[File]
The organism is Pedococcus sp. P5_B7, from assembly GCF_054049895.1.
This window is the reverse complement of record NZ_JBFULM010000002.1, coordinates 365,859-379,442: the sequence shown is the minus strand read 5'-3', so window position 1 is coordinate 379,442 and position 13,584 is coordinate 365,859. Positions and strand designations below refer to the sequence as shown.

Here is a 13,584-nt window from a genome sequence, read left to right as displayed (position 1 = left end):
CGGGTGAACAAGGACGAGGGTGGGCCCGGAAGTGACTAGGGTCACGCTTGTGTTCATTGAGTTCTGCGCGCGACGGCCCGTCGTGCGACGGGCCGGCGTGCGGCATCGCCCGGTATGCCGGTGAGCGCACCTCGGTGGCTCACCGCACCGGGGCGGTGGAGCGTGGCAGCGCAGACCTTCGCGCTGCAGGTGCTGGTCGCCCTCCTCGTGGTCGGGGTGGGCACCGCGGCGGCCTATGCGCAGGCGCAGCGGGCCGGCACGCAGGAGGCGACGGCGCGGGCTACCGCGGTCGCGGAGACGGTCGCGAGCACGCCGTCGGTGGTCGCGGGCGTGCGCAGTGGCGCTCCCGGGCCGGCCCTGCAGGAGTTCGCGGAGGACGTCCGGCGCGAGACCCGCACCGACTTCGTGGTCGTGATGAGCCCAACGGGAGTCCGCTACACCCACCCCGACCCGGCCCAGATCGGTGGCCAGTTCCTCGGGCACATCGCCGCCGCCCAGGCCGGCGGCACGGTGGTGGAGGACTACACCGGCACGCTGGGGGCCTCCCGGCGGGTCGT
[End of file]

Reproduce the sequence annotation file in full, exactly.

The organism is Pedococcus sp. P5_B7, from assembly GCF_054049895.1.
This window is the reverse complement of record NZ_JBFULM010000002.1, coordinates 365,859-379,442: the sequence shown is the minus strand read 5'-3', so window position 1 is coordinate 379,442 and position 13,584 is coordinate 365,859. Positions and strand designations below refer to the sequence as shown.

Here is a 13,584-nt window from a genome sequence, read left to right as displayed (position 1 = left end):
CGGGTGAACAAGGACGAGGGTGGGCCCGGAAGTGACTAGGGTCACGCTTGTGTTCATTGAGTTCTGCGCGCGACGGCCCGTCGTGCGACGGGCCGGCGTGCGGCATCGCCCGGTATGCCGGTGAGCGCACCTCGGTGGCTCACCGCACCGGGGCGGTGGAGCGTGGCAGCGCAGACCTTCGCGCTGCAGGTGCTGGTCGCCCTCCTCGTGGTCGGGGTGGGCACCGCGGCGGCCTATGCGCAGGCGCAGCGGGCCGGCACGCAGGAGGCGACGGCGCGGGCTACCGCGGTCGCGGAGACGGTCGCGAGCACGCCGTCGGTGGTCGCGGGCGTGCGCAGTGGCGCTCCCGGGCCGGCCCTGCAGGAGTTCGCGGAGGACGTCCGGCGCGAGACCCGCACCGACTTCGTGGTCGTGATGAGCCCAACGGGAGTCCGCTACACCCACCCCGACCCGGCCCAGATCGGTGGCCAGTTCCTCGGGCACATCGCCGCCGCCCAGGCCGGCGGCACGGTGGTGGAGGACTACACCGGCACGCTGGGGGCCTCCCGGCGGGTCGT